Mighty 11 boys back from Aus

Joel Runciman and Josh Cavanagh are back in Cambridge after taking on Australia’s Mighty 11 team. Photo – Michael Jeans.

Cambridge’s Mighty 11 BMXers Joel Runciman and Josh Cavanagh have returned from their whirlwind trip to Australia with some fantastic racing experience under their belt. Though they didn’t bring home the trophy, they did manage to make a few top placings in their qualifying motos as well as a few new friends across the ditch.

The boys were selected in April to be a part of the New Zealand team, travelling to Australia earlier this month to compete in the biannual Mighty 11 BMX competition – an special Trans-Tasman event for 11 year old riders where a team of eight Aussies and a team of eight Kiwis compete against each other at once – the only time teams race against each other in BMX. Another rare feature of the event is in the individuals racing, where boys and girls compete against each other in the same races.

Although the “Mighty” win went to the Aussies, the two Cambridge boys were the best of the New Zealand bunch with Josh finishing fourth in the team racing final – the fastest Kiwi – and Joel finishing fourth in the individuals final – the only Kiwi to make the final. They also pulled off a few first and second placings in the motos, but were eventually squeezed out of the front of the pack by their larger Australian competitors.

“It was different and unique, it’s good to have the opportunity to race with people,” said Josh.

“It was fun racing as a team, which you don’t get to do in normal racing,” Joel added.

Josh Cavanagh at the front of the pack during one of the team racing rounds, with Joel Runciman (left) helping to push out the Aussies. Photo – Paul Milliken Photography.

It was a different experience for the boys working with a team instead of working for themselves, where usually they would try to knock out every other competitor, in this case they had to waicth out for their team mates and work together. “You’ve got to communicate with each other while you’re racing,” Josh explained.

“It’s quite different racing, they had to consider leaving gaps for their team mates, but also blocking the Aussies at the same time,” Joel’s dad Neil explained. “There’s some tactical stuff involved.”

The Australians had the lead from the start, getting out of the gate faster. Josh managed to make his way to the front of the Kiwis, but not the front of the pack.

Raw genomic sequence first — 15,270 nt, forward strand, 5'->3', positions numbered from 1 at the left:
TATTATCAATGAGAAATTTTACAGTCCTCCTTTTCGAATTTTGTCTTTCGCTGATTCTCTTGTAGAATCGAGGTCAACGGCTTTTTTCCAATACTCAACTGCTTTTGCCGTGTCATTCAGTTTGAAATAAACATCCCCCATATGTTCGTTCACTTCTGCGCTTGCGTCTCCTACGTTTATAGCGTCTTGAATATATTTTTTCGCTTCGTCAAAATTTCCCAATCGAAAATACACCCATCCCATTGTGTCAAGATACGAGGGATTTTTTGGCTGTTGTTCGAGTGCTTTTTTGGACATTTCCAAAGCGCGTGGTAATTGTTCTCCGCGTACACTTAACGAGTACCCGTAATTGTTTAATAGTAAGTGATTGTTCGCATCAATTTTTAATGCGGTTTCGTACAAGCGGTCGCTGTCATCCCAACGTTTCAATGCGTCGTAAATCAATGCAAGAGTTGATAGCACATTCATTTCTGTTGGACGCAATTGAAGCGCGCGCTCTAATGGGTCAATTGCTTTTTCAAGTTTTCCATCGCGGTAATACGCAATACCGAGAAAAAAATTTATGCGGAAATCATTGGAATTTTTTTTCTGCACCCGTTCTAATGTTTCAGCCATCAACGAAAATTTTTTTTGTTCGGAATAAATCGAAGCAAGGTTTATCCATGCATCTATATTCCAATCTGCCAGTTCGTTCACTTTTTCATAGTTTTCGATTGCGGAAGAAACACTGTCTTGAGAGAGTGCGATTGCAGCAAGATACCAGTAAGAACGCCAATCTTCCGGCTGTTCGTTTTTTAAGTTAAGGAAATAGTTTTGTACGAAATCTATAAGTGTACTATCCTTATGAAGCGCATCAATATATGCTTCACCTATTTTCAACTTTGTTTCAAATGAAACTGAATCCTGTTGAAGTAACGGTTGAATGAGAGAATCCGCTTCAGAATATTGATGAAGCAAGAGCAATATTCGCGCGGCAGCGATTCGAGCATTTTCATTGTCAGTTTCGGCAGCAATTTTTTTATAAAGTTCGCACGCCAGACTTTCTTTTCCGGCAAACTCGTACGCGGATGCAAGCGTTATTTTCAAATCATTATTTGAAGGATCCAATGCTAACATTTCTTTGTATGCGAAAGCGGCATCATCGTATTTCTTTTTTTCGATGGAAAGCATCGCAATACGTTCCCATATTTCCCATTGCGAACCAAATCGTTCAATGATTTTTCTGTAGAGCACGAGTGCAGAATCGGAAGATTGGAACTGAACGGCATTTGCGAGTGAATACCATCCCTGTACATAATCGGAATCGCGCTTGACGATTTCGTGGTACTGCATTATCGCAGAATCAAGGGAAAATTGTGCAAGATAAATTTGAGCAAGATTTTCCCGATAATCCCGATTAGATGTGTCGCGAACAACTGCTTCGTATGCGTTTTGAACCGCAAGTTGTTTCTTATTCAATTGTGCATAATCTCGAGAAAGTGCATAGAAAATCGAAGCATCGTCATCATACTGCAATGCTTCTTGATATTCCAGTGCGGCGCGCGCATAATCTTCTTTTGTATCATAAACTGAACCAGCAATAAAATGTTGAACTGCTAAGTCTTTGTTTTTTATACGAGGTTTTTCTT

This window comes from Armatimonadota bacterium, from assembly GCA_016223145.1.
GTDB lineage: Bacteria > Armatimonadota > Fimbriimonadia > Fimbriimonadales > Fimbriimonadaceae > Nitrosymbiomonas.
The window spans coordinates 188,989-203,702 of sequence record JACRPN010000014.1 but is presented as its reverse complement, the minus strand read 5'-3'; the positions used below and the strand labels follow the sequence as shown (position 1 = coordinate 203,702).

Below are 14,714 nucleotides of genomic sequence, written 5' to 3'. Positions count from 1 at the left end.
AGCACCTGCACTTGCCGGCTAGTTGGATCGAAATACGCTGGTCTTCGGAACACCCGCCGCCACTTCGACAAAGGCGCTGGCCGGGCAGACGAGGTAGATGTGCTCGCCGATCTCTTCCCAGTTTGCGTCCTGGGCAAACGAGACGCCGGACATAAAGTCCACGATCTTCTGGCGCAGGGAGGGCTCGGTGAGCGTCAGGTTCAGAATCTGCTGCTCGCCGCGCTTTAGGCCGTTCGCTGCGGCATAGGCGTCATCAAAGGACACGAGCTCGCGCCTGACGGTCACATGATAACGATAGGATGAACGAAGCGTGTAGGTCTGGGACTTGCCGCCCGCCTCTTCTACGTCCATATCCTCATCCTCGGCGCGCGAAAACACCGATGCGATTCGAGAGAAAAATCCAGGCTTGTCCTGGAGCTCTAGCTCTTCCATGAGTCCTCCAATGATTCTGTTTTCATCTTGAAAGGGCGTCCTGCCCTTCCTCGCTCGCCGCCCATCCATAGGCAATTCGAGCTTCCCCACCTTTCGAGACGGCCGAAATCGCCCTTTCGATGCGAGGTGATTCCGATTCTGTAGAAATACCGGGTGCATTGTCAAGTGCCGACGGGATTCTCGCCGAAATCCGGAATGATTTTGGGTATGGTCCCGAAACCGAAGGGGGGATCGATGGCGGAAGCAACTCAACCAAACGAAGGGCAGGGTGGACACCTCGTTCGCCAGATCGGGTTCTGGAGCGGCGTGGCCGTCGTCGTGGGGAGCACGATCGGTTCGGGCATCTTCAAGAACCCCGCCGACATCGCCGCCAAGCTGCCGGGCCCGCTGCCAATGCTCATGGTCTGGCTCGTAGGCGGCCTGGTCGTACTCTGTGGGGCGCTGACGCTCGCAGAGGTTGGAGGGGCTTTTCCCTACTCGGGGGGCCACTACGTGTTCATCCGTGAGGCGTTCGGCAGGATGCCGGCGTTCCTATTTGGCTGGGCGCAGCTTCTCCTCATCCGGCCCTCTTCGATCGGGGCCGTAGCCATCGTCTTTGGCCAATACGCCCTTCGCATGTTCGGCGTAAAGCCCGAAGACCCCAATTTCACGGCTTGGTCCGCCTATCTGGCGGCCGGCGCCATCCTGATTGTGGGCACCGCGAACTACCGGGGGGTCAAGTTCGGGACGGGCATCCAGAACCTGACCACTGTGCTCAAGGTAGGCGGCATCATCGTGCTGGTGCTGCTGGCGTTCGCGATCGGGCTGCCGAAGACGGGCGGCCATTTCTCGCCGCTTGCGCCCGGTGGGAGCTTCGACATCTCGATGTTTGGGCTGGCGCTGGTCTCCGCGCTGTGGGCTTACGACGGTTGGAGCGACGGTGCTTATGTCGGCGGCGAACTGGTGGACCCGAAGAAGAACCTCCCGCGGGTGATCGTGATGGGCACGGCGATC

“I was really proud of them, they did really well,” Josh’s mum Shelley added. “The Australians were so much bigger than our boys – I’m not sure what they were feeding them! But they stayed positive and they definitely rode their hardest and their best.”

As captain of the team, Joel led two haka performances at the competition in front of a crowd of hundreds, and performed it so well that they managed to freak out their competitors a bit. “That was fun,” said Joel said with a smile.

As team captain, Joel Runciman led a powerful haka performance.

The boys said their favourite part of the whole experience was all the “fun stuff” they got to do. “It was cool to see new animals and stuff,” said Joel, who had never left the country before. “And it was fun because I didn’t have any brothers or siblings to annoy me!”

Despite their parents being there to watch them race, the boys stayed with Australian families as part of a cultural exchange, and went and visited a few cool places along with their Australian competitors, like adventure parks, wildlife parks, skate parks and go-karting.

“It’s not only about the competition, but getting to know people and making new friends,” said Shelley.

“They (the homestay families) really treated them as if they had two extra sons for the week, and were so proud of them,” said Neil. “They turned up at the track and they were yelling for the Kiwis!”

Another Mighty 11 round will take place in September, where both countries will re-trial the Mighty 11 teams, and both Joel and Josh plan on re-entering. This time the Aussies will come to New Zealand, and the Kiwis will be aiming to take back the trophy.

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